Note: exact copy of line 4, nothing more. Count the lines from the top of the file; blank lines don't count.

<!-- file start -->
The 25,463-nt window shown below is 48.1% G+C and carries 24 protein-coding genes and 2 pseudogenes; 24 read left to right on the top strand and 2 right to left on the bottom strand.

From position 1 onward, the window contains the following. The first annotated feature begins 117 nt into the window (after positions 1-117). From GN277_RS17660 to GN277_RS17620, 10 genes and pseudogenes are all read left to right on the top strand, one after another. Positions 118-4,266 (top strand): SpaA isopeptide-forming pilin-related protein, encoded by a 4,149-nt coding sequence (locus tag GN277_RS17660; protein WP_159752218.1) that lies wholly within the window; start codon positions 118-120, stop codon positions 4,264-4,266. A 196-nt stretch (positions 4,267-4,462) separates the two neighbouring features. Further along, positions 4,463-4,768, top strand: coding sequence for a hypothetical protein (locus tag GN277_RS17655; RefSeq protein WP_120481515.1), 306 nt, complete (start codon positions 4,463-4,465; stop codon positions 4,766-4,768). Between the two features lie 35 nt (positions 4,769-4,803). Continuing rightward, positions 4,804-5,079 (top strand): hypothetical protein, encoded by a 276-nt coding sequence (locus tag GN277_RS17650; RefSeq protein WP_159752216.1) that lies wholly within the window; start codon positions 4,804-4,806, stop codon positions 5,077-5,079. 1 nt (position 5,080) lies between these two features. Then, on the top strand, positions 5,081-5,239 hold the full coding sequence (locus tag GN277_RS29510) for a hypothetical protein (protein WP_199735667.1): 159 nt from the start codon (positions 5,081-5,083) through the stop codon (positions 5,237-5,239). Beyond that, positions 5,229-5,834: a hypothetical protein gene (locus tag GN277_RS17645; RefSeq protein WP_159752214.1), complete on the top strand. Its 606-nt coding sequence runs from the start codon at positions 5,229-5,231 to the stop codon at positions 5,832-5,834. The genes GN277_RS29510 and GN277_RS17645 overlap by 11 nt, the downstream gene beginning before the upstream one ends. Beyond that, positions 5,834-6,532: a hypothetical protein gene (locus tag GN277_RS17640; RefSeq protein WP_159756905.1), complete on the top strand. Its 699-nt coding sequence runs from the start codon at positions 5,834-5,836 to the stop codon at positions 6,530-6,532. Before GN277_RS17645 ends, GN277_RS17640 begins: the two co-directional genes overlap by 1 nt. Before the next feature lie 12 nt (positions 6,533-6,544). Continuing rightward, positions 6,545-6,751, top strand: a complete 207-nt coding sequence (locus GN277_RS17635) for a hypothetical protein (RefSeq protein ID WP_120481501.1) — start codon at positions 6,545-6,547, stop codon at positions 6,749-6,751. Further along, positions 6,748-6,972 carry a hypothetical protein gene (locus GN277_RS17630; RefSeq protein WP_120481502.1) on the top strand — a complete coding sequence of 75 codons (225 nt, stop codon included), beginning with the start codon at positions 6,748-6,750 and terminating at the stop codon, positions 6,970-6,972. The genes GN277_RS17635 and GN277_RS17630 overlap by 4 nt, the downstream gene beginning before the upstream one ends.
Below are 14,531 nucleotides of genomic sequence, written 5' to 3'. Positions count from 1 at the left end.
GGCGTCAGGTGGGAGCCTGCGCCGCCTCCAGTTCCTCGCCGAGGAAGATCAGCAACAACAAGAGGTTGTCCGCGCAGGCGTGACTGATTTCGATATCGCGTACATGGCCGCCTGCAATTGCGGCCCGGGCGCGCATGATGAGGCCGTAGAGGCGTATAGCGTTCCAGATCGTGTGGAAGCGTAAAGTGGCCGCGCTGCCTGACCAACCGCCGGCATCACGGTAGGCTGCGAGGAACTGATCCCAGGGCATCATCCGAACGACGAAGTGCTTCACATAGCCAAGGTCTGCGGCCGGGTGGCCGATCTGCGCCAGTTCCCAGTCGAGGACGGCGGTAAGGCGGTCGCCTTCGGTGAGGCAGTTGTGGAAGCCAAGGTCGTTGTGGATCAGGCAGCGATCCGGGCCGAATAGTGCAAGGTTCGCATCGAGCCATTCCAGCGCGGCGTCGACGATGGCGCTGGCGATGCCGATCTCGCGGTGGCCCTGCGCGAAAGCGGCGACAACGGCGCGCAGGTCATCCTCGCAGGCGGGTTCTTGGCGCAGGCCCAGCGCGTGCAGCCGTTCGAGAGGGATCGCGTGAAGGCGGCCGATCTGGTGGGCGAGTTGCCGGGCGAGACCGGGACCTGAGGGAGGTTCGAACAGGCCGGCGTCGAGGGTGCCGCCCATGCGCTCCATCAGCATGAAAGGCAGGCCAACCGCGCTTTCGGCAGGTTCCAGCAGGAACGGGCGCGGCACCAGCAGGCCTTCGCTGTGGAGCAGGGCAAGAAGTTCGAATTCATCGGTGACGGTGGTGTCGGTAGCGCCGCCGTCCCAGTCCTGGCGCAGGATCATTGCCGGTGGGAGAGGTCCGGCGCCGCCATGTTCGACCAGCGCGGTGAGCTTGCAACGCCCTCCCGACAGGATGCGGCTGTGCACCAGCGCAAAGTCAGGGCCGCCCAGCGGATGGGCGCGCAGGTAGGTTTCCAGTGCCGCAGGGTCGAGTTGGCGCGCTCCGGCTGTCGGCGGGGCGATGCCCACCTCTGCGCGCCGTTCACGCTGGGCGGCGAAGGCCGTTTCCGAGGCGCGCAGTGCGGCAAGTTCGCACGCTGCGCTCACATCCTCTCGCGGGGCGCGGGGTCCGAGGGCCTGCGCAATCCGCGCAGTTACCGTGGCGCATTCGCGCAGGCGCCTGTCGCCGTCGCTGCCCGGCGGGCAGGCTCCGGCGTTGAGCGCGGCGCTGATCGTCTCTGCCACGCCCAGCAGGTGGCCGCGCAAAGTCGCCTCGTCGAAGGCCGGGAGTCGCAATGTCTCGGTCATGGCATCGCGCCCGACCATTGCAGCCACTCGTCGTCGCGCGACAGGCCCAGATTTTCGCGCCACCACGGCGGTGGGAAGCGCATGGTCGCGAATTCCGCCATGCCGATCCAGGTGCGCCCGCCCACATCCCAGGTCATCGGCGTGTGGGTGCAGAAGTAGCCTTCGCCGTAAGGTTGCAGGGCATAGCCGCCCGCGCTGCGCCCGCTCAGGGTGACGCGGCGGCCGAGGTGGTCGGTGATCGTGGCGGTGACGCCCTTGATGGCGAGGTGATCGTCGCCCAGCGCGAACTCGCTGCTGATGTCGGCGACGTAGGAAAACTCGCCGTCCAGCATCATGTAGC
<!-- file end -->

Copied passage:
GGCGTCAGGTGGGAGCCTGCGCCGCCTCCAGTTCCTCGCCGAGGAAGATCAGCAACAACAAGAGGTTGTCCGCGCAGGCGTGACTGATTTCGATATCGCGTACATGGCCGCCTGCAATTGCGGCCCGGGCGCGCATGATGAGGCCGTAGAGGCGTATAGCGTTCCAGATCGTGTGGAAGCGTAAAGTGGCCGCGCTGCCTGACCAACCGCCGGCATCACGGTAGGCTGCGAGGAACTGATCCCAGGGCATCATCCGAACGACGAAGTGCTTCACATAGCCAAGGTCTGCGGCCGGGTGGCCGATCTGCGCCAGTTCCCAGTCGAGGACGGCGGTAAGGCGGTCGCCTTCGGTGAGGCAGTTGTGGAAGCCAAGGTCGTTGTGGATCAGGCAGCGATCCGGGCCGAATAGTGCAAGGTTCGCATCGAGCCATTCCAGCGCGGCGTCGACGATGGCGCTGGCGATGCCGATCTCGCGGTGGCCCTGCGCGAAAGCGGCGACAACGGCGCGCAGGTCATCCTCGCAGGCGGGTTCTTGGCGCAGGCCCAGCGCGTGCAGCCGTTCGAGAGGGATCGCGTGAAGGCGGCCGATCTGGTGGGCGAGTTGCCGGGCGAGACCGGGACCTGAGGGAGGTTCGAACAGGCCGGCGTCGAGGGTGCCGCCCATGCGCTCCATCAGCATGAAAGGCAGGCCAACCGCGCTTTCGGCAGGTTCCAGCAGGAACGGGCGCGGCACCAGCAGGCCTTCGCTGTGGAGCAGGGCAAGAAGTTCGAATTCATCGGTGACGGTGGTGTCGGTAGCGCCGCCGTCCCAGTCCTGGCGCAGGATCATTGCCGGTGGGAGAGGTCCGGCGCCGCCATGTTCGACCAGCGCGGTGAGCTTGCAACGCCCTCCCGACAGGATGCGGCTGTGCACCAGCGCAAAGTCAGGGCCGCCCAGCGGATGGGCGCGCAGGTAGGTTTCCAGTGCCGCAGGGTCGAGTTGGCGCGCTCCGGCTGTCGGCGGGGCGATGCCCACCTCTGCGCGCCGTTCACGCTGGGCGGCGAAGGCCGTTTCCGAGGCGCGCAGTGCGGCAAGTTCGCACGCTGCGCTCACATCCTCTCGCGGGGCGCGGGGTCCGAGGGCCTGCGCAATCCGCGCAGTTACCGTGGCGCATTCGCGCAGGCGCCTGTCGCCGTCGCTGCCCGGCGGGCAGGCTCCGGCGTTGAGCGCGGCGCTGATCGTCTCTGCCACGCCCAGCAGGTGGCCGCGCAAAGTCGCCTCGTCGAAGGCCGGGAGTCGCAATGTCTCGGTCATGGCATCGCGCCCGACCATTGCAGCCACTCGTCGTCGCGCGACAGGCCCAGATTTTCGCGCCACCACGGCGGTGGGAAGCGCATGGTCGCGAATTCCGCCATGCCGATCCAGGTGCGCCCGCCCACATCCCAGGTCATCGGCGTGTGGGTGCAGAAGTAGCCTTCGCCGTAAGGTTGCAGGGCATAGCCGCCCGCGCTGCGCCCGCTCAGGGTGACGCGGCGGCCGAGGTGGTCGGTGATCGTGGCGGTGACGCCCTTGATGGCGAGGTGATCGTCGCCCAGCGCGAACTCGCTGCTGATGTCGGCGACGTAGGAAAACTCGCCGTCCAGCATCATGTAGC